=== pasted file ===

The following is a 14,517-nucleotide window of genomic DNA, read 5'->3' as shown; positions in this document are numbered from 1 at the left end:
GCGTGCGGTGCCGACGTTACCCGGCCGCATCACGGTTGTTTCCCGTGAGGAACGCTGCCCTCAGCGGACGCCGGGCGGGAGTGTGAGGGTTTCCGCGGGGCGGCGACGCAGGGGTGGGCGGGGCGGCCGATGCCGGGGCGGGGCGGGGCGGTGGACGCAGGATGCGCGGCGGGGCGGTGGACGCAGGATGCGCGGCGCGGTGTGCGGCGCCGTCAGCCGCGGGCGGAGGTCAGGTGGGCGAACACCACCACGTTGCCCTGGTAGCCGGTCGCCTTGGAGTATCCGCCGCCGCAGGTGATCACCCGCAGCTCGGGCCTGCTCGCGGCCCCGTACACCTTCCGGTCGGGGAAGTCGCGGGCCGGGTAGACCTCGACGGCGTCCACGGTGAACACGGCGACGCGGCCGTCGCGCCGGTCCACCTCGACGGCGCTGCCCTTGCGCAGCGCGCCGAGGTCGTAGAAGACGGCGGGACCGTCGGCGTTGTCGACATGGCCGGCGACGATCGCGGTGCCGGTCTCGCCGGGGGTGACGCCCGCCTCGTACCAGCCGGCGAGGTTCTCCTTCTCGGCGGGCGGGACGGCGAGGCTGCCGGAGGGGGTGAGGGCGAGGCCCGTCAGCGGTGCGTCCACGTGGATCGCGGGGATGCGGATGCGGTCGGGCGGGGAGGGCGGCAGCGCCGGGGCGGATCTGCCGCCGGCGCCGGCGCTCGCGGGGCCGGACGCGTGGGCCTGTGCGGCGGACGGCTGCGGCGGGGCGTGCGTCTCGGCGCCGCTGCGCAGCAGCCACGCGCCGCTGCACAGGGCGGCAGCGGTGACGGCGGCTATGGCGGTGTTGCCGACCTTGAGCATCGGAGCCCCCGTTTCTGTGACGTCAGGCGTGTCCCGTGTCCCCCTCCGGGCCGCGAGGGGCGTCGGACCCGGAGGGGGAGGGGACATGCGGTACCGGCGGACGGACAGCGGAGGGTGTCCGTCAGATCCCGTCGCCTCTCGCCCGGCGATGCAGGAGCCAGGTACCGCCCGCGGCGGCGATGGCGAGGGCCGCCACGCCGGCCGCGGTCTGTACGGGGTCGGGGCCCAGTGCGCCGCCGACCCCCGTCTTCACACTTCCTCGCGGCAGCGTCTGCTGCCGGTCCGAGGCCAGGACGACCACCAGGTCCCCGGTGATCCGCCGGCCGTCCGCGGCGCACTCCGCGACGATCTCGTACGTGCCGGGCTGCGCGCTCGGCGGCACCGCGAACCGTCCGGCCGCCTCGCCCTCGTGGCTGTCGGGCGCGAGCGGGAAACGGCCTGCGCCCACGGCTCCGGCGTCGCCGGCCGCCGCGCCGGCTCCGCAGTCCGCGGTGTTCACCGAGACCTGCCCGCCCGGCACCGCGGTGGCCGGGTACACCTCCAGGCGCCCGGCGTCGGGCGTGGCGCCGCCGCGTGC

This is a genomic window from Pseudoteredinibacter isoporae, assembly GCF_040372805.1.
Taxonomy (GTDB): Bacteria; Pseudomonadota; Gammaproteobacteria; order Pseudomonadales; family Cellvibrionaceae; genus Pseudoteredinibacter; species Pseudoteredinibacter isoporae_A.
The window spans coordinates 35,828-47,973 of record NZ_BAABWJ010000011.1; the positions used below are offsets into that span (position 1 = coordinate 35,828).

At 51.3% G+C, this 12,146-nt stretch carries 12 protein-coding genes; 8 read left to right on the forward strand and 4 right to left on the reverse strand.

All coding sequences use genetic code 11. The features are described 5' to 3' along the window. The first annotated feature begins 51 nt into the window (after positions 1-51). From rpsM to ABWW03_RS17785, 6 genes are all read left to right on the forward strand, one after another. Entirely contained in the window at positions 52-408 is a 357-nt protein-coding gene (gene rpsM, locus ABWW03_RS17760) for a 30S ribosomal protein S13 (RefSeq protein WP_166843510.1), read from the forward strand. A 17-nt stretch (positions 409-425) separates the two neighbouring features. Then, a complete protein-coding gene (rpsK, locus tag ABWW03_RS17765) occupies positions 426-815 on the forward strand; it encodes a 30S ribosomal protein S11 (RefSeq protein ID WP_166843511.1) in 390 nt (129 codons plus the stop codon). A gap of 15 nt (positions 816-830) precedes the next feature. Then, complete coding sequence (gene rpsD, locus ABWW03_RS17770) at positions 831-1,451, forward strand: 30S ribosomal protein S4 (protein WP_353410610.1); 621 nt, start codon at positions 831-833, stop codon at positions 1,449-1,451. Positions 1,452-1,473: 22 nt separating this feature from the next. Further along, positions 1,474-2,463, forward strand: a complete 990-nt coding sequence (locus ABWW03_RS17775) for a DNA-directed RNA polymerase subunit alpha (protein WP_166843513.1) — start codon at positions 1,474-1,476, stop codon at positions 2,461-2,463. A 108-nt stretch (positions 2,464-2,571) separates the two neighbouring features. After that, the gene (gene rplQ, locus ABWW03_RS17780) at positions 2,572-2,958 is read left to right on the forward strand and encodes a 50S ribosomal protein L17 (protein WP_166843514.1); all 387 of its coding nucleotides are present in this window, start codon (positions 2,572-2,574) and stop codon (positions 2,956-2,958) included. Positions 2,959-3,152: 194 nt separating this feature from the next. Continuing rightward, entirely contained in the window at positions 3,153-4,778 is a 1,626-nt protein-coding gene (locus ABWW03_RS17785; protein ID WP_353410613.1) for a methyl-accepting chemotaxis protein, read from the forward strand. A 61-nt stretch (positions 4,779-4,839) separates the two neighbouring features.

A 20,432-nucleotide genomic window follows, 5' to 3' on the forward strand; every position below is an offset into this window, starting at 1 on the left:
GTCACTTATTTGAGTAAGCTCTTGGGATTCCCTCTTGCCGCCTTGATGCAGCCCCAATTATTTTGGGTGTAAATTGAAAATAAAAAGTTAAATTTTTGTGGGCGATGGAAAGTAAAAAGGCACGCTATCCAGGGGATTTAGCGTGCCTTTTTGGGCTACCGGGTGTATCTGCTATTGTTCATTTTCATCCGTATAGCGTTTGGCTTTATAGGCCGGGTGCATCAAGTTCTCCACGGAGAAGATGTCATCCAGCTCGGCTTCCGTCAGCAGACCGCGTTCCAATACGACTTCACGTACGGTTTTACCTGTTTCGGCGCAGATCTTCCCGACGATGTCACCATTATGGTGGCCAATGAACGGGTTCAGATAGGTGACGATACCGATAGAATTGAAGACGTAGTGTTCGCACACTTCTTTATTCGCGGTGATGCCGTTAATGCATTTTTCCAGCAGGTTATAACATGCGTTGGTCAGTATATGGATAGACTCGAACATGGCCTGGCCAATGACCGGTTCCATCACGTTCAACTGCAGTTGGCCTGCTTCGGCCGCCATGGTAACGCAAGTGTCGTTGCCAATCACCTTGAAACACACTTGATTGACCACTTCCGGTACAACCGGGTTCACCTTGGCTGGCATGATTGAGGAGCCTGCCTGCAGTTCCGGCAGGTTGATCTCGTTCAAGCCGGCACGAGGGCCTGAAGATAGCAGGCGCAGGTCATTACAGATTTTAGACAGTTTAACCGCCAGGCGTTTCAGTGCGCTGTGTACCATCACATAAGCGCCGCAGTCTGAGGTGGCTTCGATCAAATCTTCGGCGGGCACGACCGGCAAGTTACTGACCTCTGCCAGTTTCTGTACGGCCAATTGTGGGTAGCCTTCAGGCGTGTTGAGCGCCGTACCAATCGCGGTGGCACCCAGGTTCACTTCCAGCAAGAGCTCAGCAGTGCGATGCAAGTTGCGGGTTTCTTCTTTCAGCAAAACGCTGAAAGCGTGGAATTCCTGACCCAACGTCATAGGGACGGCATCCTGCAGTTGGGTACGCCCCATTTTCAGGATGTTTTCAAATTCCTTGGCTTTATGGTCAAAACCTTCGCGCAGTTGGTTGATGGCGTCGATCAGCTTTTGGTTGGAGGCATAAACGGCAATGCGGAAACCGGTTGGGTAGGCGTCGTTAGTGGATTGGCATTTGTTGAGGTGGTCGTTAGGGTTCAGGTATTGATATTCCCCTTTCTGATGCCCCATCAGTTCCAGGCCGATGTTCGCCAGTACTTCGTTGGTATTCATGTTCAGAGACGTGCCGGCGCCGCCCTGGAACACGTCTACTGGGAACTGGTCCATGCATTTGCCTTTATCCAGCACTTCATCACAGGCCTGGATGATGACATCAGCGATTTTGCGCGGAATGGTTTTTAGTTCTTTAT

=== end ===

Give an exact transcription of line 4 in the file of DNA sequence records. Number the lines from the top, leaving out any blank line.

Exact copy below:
Taxonomy (GTDB): Bacteria; Pseudomonadota; Gammaproteobacteria; order Pseudomonadales; family Cellvibrionaceae; genus Pseudoteredinibacter; species Pseudoteredinibacter isoporae_A.